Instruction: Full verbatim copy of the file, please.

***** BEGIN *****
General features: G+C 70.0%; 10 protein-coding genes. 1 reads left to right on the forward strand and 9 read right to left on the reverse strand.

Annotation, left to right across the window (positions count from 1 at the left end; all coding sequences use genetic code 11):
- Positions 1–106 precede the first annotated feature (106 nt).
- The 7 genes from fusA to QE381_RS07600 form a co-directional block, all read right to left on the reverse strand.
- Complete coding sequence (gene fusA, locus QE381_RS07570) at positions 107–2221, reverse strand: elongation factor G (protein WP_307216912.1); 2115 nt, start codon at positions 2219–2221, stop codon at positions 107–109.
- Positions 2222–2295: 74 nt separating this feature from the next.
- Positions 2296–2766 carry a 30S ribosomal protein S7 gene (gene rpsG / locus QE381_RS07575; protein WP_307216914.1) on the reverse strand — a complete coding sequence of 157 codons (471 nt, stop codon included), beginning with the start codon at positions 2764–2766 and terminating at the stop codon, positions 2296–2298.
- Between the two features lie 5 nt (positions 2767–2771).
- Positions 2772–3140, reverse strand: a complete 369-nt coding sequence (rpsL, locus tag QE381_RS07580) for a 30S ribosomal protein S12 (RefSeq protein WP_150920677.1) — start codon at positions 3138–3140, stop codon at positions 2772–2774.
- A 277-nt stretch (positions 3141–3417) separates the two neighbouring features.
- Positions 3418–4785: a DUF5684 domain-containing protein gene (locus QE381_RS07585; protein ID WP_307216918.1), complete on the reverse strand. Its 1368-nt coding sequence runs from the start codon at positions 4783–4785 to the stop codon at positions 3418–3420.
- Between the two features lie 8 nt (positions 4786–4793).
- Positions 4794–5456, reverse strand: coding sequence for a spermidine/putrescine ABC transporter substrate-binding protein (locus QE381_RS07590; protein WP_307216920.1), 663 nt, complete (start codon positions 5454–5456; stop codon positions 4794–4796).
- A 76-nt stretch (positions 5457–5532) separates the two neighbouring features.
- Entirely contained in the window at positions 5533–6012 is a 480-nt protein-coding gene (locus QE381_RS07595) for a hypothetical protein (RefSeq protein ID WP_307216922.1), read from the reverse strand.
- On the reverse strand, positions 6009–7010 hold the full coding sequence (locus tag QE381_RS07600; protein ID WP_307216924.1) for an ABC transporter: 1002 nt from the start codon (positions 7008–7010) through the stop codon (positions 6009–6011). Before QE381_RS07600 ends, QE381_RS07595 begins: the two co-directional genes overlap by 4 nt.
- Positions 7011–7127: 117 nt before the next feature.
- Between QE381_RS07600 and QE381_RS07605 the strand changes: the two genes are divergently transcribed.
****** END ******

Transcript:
General features: G+C 70.0%; 10 protein-coding genes. 1 reads left to right on the forward strand and 9 read right to left on the reverse strand.

Annotation, left to right across the window (positions count from 1 at the left end; all coding sequences use genetic code 11):
- Positions 1–106 precede the first annotated feature (106 nt).
- The 7 genes from fusA to QE381_RS07600 form a co-directional block, all read right to left on the reverse strand.
- Complete coding sequence (gene fusA, locus QE381_RS07570) at positions 107–2221, reverse strand: elongation factor G (protein WP_307216912.1); 2115 nt, start codon at positions 2219–2221, stop codon at positions 107–109.
- Positions 2222–2295: 74 nt separating this feature from the next.
- Positions 2296–2766 carry a 30S ribosomal protein S7 gene (gene rpsG / locus QE381_RS07575; protein WP_307216914.1) on the reverse strand — a complete coding sequence of 157 codons (471 nt, stop codon included), beginning with the start codon at positions 2764–2766 and terminating at the stop codon, positions 2296–2298.
- Between the two features lie 5 nt (positions 2767–2771).
- Positions 2772–3140, reverse strand: a complete 369-nt coding sequence (rpsL, locus tag QE381_RS07580) for a 30S ribosomal protein S12 (RefSeq protein WP_150920677.1) — start codon at positions 3138–3140, stop codon at positions 2772–2774.
- A 277-nt stretch (positions 3141–3417) separates the two neighbouring features.
- Positions 3418–4785: a DUF5684 domain-containing protein gene (locus QE381_RS07585; protein ID WP_307216918.1), complete on the reverse strand. Its 1368-nt coding sequence runs from the start codon at positions 4783–4785 to the stop codon at positions 3418–3420.
- Between the two features lie 8 nt (positions 4786–4793).
- Positions 4794–5456, reverse strand: coding sequence for a spermidine/putrescine ABC transporter substrate-binding protein (locus QE381_RS07590; protein WP_307216920.1), 663 nt, complete (start codon positions 5454–5456; stop codon positions 4794–4796).
- A 76-nt stretch (positions 5457–5532) separates the two neighbouring features.
- Entirely contained in the window at positions 5533–6012 is a 480-nt protein-coding gene (locus QE381_RS07595) for a hypothetical protein (RefSeq protein ID WP_307216922.1), read from the reverse strand.
- On the reverse strand, positions 6009–7010 hold the full coding sequence (locus tag QE381_RS07600; protein ID WP_307216924.1) for an ABC transporter: 1002 nt from the start codon (positions 7008–7010) through the stop codon (positions 6009–6011). Before QE381_RS07600 ends, QE381_RS07595 begins: the two co-directional genes overlap by 4 nt.
- Positions 7011–7127: 117 nt before the next feature.
- Between QE381_RS07600 and QE381_RS07605 the strand changes: the two genes are divergently transcribed.